Washington State Department of Transportation (WSDOT) Chief Inspector Amjad Omar is one of the few State employees who had the privilege of seeing the State Route 99 (SR-99) tunnel project from start to finish. The work, which started in 2011, is mostly complete, with the tunnel opening to great fanfare in Seattle in February.
“We finally saw the light at the end of the tunnel,” Omar joked.
The tunnel itself is an engineering marvel. At two-miles long, it cuts under the city, runnning north-south from Queen Anne to the stadiums in the SODO neighborhood, bypassing surface street traffic. It replaces the Battery Street tunnel and the Alaskan Way Viaduct, which had both been deemed vulnerable to seizmic activity after the Nisqually earthquake in 2001. After years of political debate, the tunnel option was decided on in 2009.
Omar, who has been a WSDOT employee and PROTEC17 member for 31 years, worked with 12 of his fellow inspectors at WSDOT to oversee many aspects of the project, including making sure contractors were following the specifications outlined in the plan, and that all work was in compliance with State and Federal law.
The inspectors regularly tested materials and audited random components of the project to ensure that contract work was safe and to-code. They also worked with personnel at the Seattle Department of Transportation, Seattle Public Utilities, Seattle City Light, and King County to coordinate the vast amount of municipal infrastructure that needed to be accounted for in building the tunnel and demolishing the viaduct.
According to Omar, the reception since the tunnel has opened has been overwhelmingly positive. He said that recently, he and some colleagues were standing outside their office – which is located right at the southbound exit of the tunnel near the stadiums – when a driver coming out of the tunnel rolled down his window, gave them a thumbs up, and yelled ‘good job!’
“Everyone loves it,” said Omar.
Another one of Omar’s duties during the project was to give tours to other State employees and engineers from all over the world who came to see the massive tunnel boring machine affectionately nick-named Bertha (see cover photo of Omar with Bertha in the background). There was also an office on-site called “Milepost 31” where the public could get information about the tunnel and sign up to take a tour.
At the time of the digging, Bertha was the largest tunnel boring machine in the world. Omar is proud to have been a part of this unique project.
“This kind of project happens maybe once in a career,” he said. “It’s been so rewarding to see the fruits of our labor after working on this project from beginning to end.”
On February 2 and 3, WSDOT held a grand opening party, where the public could walk the two-mile tunnel before it opened to car traffic, and also walk on the viaduct before it was slated for demolition. The event included information booths, a fun run and bike ride, artists, food trucks and other family-friendly fun. Over a 100,000 people were in attendance.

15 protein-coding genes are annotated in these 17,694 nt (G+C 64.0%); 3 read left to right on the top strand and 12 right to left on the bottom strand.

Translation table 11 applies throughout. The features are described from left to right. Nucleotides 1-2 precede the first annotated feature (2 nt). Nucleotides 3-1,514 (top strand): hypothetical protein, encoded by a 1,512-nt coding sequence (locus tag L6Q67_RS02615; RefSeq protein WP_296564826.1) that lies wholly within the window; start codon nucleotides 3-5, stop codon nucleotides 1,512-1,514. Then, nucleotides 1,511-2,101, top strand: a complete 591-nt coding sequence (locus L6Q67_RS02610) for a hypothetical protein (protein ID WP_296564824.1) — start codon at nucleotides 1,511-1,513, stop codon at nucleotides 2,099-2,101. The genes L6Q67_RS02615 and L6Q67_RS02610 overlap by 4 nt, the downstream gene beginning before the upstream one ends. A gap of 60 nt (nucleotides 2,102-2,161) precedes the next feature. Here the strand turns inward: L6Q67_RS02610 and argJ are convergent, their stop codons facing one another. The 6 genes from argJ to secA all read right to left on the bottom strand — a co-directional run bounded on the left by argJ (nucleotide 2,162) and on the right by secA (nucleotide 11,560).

Now that the celebration is over, the focus of the project has shifted to the demolition of the viaduct. Crews will work on three to five blocks at a time, using massive equipment, jackhammers, and specialized tools to slice through the concrete and rebar.
Omar and the other inspectors continue to oversee the viaduct demolition and the remaining finishing touches on the tunnel entrances and exits. The project is slated to be fully wrapped up by spring of 2020.
Funding for the $3.3 billion Viaduct- replacement project came from a variety of sources including state, federal and local sources, the Port of Seattle, and a new tolling system on drivers using the tunnel, which will start as early as summer 2019.
Once WSDOT is finished with their portion of the Viaduct, the City of Seattle will take over the rebuilding of the waterfront district. After this multi-year project, the waterfront is expected to look quite different, with more greenspace, bike and walking paths, improved surface streets, new businesses, and more. You can visit waterfrontseattle.org to learn more.
Some of Omar’s favorite things about working for WSDOT include the variety of interesting projects he gets to work on, and the opportunities for advancement. He started his career with the State as a non-permanent Transportation Technician 3 in Olympia in the late 80s, and has worked his way up through the ranks to a Transportation Engineer 3, the highest engineering classification represented by PROTEC17.
Omar also appreciates being a member of a union.
“Unions protect employees and are a resource to solve problems when they arise,” he said. “Not everyone can negotiate for themselves.”
While the tunnel project was an eight-year long endeavour, most of the other dozens of projects Omar has worked on over the years generally last a year or two. One of his other most memorable projects involved working on another engineering marvel – the Interstate 90 floating bridge rebuild in the 1990s.
Omar is proud of his long career at WSDOT and of all of the exciting work he’s had the opportunity to be involved in. When asked what’s next on the horizon, he says he’s looking forward to his final project – retirement – in about three years.
For more information on the SR-99 tunnel and viaduct project, visit: wsdot.wa.gov/Projects/Viaduct.